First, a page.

Sponsored by the Irish Studies Program and organized by part-time faculty member Seamus Connolly (Music), himself a master fiddler, the festival will feature a full schedule of Celtic music and dance workshops, lectures and recitals. Beginners can try their hand at the penny whistle or fiddle, while more experienced musicians polish their skills or acquire new ones, and all will have a chance to practice what they have learned at jam sessions in local Irish pubs.
Capping the week will be a Master's Concert on June 28 at 8 p.m. in Robsham Theater, where the festival instructors and other special guests will perform. Brian O'Donovan, host of the "Celtic Sojourn" radio program on WGBH-FM, will serve as master of ceremonies. Admission is $20, and is open to the public.
The previous Gaelic Roots festivals and Celtic music events on campus have proven popular, Connolly said, and fostered international interest in this year's event. Through Gaelic Roots, Connolly said, he and the other organizers aim to turn Boston College into a mecca for the Celtic performing arts. A double compact disc - "Boston College Irish Studies Program Celebrates Gaelic Roots" - featuring performances from the first two festivals will be released in time for this year's event, he added.
Connolly said the festival will provide an "immersion" in traditional music and dance from Ireland, Cape Breton and Scotland, with many instructors traveling from Ireland for the program.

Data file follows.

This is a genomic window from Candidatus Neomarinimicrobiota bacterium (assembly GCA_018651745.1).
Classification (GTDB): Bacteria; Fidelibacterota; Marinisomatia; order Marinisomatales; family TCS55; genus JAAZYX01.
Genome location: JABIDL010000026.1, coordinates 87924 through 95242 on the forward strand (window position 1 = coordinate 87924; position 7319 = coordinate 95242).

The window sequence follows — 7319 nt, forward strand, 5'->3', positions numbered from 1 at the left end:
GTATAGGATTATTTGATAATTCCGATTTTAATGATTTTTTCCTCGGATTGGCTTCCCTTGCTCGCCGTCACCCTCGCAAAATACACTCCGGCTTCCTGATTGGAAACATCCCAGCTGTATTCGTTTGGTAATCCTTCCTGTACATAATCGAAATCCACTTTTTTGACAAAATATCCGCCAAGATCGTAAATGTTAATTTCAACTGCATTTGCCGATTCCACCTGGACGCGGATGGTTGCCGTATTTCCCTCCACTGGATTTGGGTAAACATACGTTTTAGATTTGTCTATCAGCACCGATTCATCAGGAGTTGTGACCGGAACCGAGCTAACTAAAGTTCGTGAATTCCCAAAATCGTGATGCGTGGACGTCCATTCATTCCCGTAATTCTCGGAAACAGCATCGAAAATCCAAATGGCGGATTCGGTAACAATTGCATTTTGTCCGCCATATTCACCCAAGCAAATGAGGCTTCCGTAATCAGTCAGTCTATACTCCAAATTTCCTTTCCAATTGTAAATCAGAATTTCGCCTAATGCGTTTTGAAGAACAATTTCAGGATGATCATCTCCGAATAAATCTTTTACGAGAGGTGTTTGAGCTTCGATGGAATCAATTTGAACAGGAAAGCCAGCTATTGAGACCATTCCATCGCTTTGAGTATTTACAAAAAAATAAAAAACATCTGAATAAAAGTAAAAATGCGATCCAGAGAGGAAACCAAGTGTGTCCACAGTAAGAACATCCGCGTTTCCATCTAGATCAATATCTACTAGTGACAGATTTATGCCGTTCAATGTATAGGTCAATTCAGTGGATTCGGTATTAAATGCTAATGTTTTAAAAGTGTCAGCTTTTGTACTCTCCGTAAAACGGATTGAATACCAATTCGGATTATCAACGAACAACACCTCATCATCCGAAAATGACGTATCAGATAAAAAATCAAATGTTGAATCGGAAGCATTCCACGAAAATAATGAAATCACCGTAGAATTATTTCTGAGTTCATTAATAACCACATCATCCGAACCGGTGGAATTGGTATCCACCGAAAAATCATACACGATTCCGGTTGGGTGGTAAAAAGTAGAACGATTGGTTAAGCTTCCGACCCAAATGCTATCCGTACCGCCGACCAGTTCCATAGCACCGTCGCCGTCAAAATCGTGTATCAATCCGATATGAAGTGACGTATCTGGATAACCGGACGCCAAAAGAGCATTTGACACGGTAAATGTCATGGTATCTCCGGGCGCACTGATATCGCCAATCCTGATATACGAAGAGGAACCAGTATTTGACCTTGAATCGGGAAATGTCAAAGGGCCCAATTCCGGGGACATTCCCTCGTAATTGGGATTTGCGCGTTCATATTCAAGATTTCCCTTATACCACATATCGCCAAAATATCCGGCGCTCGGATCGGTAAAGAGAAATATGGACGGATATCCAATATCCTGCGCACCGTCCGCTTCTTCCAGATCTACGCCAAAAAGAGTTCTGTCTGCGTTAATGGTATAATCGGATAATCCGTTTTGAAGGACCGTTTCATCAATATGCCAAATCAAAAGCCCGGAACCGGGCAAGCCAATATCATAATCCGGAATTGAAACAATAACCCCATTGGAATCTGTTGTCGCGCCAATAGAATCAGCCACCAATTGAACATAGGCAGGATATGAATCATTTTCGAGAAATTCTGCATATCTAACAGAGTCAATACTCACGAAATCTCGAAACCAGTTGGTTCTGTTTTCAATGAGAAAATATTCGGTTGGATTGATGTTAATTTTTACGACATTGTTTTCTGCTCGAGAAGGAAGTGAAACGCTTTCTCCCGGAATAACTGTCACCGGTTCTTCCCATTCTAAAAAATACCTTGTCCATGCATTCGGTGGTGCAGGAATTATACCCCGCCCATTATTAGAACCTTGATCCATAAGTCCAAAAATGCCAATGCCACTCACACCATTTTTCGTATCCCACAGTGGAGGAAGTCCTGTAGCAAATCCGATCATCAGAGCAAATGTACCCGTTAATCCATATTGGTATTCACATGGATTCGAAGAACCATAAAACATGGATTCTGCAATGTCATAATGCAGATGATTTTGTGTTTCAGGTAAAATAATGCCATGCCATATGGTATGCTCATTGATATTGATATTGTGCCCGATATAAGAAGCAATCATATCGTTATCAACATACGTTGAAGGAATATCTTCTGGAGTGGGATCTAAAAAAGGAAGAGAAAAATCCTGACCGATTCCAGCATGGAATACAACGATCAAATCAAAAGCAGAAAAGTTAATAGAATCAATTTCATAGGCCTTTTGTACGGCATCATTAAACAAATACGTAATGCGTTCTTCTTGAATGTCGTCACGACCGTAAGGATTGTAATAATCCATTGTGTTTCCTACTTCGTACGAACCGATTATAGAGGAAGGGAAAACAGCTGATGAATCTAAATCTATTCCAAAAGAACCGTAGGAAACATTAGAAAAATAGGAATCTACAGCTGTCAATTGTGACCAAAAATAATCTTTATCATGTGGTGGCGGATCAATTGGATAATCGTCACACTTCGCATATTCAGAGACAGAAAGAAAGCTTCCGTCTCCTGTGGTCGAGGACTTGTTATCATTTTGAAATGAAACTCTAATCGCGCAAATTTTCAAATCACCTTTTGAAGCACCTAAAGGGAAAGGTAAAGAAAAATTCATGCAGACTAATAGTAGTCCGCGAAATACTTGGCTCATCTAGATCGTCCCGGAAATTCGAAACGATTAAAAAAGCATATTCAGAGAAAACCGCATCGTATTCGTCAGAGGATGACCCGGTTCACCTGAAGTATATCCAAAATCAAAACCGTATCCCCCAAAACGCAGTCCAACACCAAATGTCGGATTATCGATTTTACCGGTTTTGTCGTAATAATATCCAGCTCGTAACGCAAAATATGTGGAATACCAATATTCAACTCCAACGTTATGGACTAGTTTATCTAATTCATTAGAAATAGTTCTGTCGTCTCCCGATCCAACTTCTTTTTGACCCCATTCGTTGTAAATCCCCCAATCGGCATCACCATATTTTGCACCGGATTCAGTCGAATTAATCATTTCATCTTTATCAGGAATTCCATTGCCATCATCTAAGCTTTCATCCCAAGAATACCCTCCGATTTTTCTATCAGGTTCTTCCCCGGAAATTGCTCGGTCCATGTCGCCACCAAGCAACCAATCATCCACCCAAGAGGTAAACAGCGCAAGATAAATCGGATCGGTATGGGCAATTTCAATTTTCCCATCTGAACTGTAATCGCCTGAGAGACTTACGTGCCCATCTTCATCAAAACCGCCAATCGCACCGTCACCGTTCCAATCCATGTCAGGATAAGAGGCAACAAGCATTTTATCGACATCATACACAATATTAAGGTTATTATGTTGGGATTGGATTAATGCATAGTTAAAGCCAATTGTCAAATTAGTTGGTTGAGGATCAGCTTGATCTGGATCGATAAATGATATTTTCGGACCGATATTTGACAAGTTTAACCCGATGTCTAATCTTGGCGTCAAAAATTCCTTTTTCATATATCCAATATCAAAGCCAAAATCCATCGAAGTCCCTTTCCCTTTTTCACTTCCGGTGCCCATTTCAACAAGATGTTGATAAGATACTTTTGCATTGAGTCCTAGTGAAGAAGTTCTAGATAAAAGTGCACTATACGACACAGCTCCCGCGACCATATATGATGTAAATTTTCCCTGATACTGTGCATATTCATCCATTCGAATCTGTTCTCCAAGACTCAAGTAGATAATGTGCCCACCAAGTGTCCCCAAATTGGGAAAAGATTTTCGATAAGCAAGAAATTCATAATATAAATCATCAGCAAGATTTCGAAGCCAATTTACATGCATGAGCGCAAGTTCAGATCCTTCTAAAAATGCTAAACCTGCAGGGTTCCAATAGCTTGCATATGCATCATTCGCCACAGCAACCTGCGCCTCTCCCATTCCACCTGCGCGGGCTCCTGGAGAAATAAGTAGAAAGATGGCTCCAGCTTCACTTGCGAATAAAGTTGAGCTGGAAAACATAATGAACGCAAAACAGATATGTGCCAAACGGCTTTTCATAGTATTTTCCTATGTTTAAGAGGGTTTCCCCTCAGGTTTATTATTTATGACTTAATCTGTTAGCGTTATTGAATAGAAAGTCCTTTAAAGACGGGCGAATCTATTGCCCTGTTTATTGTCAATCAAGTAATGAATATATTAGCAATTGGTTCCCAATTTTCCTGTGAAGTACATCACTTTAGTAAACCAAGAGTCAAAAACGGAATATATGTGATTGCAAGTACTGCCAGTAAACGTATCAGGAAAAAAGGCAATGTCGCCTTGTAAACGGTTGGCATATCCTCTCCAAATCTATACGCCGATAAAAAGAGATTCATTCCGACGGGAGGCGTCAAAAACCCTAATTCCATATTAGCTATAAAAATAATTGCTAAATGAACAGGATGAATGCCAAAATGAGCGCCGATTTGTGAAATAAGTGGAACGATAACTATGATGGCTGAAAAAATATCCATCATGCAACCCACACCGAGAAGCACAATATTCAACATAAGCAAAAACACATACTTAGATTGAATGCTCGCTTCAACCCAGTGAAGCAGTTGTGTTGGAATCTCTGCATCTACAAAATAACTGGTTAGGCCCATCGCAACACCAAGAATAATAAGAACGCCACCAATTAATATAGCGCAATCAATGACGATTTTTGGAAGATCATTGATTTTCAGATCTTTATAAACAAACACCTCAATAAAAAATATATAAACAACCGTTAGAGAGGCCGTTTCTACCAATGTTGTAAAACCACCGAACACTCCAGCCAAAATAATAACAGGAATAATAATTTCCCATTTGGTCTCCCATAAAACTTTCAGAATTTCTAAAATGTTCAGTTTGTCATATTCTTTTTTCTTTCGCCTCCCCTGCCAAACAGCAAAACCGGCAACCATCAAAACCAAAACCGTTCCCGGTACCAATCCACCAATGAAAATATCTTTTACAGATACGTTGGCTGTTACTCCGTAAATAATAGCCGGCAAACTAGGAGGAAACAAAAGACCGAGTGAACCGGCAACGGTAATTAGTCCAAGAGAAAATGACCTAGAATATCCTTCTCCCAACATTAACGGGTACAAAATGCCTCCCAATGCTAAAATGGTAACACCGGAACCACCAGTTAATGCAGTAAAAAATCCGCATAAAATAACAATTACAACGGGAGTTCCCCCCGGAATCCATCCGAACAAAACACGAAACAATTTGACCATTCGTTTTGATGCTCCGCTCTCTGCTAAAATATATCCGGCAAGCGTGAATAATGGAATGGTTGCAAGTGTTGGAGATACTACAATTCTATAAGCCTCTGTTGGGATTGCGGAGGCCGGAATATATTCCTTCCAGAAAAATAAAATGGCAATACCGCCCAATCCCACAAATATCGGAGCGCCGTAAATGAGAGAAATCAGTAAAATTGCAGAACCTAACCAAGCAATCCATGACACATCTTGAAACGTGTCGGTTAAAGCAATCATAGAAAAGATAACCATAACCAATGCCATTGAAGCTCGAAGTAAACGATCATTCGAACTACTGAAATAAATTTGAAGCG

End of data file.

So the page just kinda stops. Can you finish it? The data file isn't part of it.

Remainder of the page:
"The expertise they have attained on their particular instruments or dance specialties will be matched only by their skill as teachers," Connolly said. "They are, simply put, the best at what they do in the world."
Step-dancing instruction will be offered by Tony Nolan, who has coached numerous All-Ireland champions; Michael Smith, a noted choreographer who heads a Boston dance academy; and Donncha O Muineachain, who specializes in rural set dances.
A who's-who of top Celtic performers will lead the music workshops, including Mary Bergin on tin whistle; Jackie Daly on accordion; Charlie Lennon on fiddle and piano; Tommy Hayes on the bodhran, or drum; Ben Lennon and Buddy MacMaster on fiddle; Joe McKenna on the Uilleann pipes, or Irish bagpipes; Antoinette McKenna on harp; Zan McLeod on guitar; Gerry O'Connor on banjo; Paul Groff on concertina; and vocalist Mairin Ui Cheide, accomplished in the ancient Gaelic sean-nos singing style.
Beginners can take classes in fiddle, penny whistle, flute and step-dancing, while intermediate and advanced-level instruction is available for vocals and a wide range of instruments. A five-student minimum is required for the beginner classes, however, so those interested are urged to register early to ensure sufficient enrollments.
Program registrants also will enjoy a number of off-campus events in Boston, including the jam sessions, a Boston Harbor dance cruise and a Red Sox game.
A detailed schedule of festival events and fees can be found at the Irish Studies Program's World Wide Web page . For more information, contact Connolly at ext.2-0490, or by e-mail at email@example.com.
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